PROS: lBeing able to re-use design data is the way forward
CONS: lThe real benefits will be to those who use MicroGDS for design development
PRICE: Varies according to project
A few years ago, while working for Richard Rogers, I remember helping one of the directors put together some visuals for a seminar he was giving on cost reduction in the construction industry - a big issue since the Latham report was published in 1994. The director, Andrew Morris, presented some figures illustrating how much buildings cost to design, construct and operate. It should be no surprise that the lion's share of the finance goes on the maintenance of the building or the management of the facility.
Morris' point was simple; investing time and money on ingenious design solutions will result in a greater increase in value for money across the life cycle of the building.
Naturally there were many other experts on hand who presented ideas for reducing the cost of construction and maintenance through the introduction of partnering and framework agreements. I think it was then that I was first introduced to the concept of facilities management, or FM, applications.
The principle is simple. Fill a computer with the kind of knowledge we have to retain in our already overcrowded minds and, when requested, it will spit out the information quicker than you can say 'What is the extension number for Austin Williams and where does he sit in the building?' Properly configured FM software will reduce the time it takes to perform simple and repetitive queries by eons, thanks to the database, which stores all the relevant information.
The queries do not have to involve people. They could relate to the building itself.
For example, the types of light fitting could be linked to the correct replacement bulb. So when one popped, the maintenance officer would not have to visit the location twice in order to replace it - once to find out what type it was and once to return with the correct bulb. I have heard it said that replacing a bulb in the BBC has been costed at £1,000 a unit, thanks to all the to-ing and fro-ing. I don't believe it but it is a great story.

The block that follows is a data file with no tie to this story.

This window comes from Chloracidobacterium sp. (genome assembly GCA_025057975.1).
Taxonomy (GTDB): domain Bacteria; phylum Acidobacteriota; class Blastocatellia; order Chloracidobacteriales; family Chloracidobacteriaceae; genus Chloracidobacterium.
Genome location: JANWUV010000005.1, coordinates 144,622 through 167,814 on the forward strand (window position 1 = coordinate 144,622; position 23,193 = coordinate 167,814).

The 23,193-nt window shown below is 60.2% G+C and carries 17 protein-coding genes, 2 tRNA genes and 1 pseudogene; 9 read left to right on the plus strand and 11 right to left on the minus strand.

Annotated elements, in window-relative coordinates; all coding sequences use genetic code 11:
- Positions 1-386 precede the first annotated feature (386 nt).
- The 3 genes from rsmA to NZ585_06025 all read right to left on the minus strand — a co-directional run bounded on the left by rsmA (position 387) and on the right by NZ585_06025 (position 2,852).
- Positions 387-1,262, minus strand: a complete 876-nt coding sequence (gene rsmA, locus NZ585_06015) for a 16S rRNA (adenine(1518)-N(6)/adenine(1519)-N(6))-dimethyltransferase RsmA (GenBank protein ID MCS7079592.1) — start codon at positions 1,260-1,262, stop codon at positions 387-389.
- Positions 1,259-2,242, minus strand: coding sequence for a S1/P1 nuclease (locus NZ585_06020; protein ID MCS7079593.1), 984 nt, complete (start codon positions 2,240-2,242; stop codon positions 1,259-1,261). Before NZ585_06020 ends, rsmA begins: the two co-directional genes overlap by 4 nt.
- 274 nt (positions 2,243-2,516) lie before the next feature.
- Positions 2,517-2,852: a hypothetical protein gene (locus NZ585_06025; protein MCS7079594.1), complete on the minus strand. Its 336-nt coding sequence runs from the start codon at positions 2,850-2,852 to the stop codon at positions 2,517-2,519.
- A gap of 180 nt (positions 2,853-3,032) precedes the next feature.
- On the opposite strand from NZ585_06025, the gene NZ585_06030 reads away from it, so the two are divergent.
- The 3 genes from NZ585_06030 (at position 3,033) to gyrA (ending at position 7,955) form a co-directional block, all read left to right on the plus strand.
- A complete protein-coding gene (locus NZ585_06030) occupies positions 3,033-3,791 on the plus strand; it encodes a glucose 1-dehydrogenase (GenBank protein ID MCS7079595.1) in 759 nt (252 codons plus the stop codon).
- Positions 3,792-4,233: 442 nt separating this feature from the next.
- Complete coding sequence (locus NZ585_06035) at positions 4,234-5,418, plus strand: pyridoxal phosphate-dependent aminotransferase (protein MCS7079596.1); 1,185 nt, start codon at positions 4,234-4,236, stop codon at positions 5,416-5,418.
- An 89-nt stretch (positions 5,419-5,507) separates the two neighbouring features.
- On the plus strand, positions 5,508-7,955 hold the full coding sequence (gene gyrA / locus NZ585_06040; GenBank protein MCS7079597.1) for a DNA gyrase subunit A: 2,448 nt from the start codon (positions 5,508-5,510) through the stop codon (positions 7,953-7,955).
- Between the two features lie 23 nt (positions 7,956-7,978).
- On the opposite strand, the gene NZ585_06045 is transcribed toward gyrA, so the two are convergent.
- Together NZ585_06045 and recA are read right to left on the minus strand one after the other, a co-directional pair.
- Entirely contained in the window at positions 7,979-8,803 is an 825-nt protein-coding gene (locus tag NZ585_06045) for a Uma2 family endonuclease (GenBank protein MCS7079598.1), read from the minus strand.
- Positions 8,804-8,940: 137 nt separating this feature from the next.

Some FM systems are smart enough to serve up the information retrieved in the form of text and graphics. This could include building plans, a picture of the required light bulb and any other relevant information. So getting there is as easy as can be. Furthermore, the system can be programmed with associated rules and relationships so that when the maintenance man heads off to find the right light bulb, he also picks up the right set of stepladders in the nearest storeroom to the failed light. All this information can be served up to him simply.
The downside of FM applications of this kind is that, like all IT-related tools, they are only as good as the information they hold, and updating them can be onerous and tedious. Furthermore, getting the system up and running in the first place can be quite an overhead as the shifting topography of the office constantly changes while the information is being entered.
What then would you give for a tool which builds the FM database while you design your building? Quite a bit, I should say, and Future Space has come up with just the tool.
What makes Future Space think there is room for it in the market? Well, it has developed its FM tool to use the database inherent in MicroGDS. So while you are using MicroGDS and placing the geometry used to articulate your design, the MicroGDS database catalogues the information according to the rules defined using the Future Space tools. When the design is complete, the full drawing package and database can be handed over to the client for managing the facility.
The benefits are that there is no external database (ergo there are fewer things to go wrong), the database is populated as the design develops so there is no post-processing to perform, and data is easily editable by dragging and dropping the objects using the graphical interface.
You don't even have to use MicroGDS as your standard CAD tool (although it helps) as the Future Space tool will import data directly from AutoCAD and, with a little manipulation, the results are the same.
So if you are managing a facility which includes 20,000 people on 35 sites and you are constantly moving people around, you may benefit from a closer peep at Future Space. As an architect you may just be a little more attractive to the large corporates if you can deliver your data to them in a fashion that will make their life easier.
The cost is wholly dependent on the size of the implementation for existing projects but the guide given to me works out at about £2 per square foot of floor space. When you bear in mind that the cost of maintenance is in the region of 10 times the cost of development, I think it could be money well spent.
Joe Croser can be contacted at joe@croser. net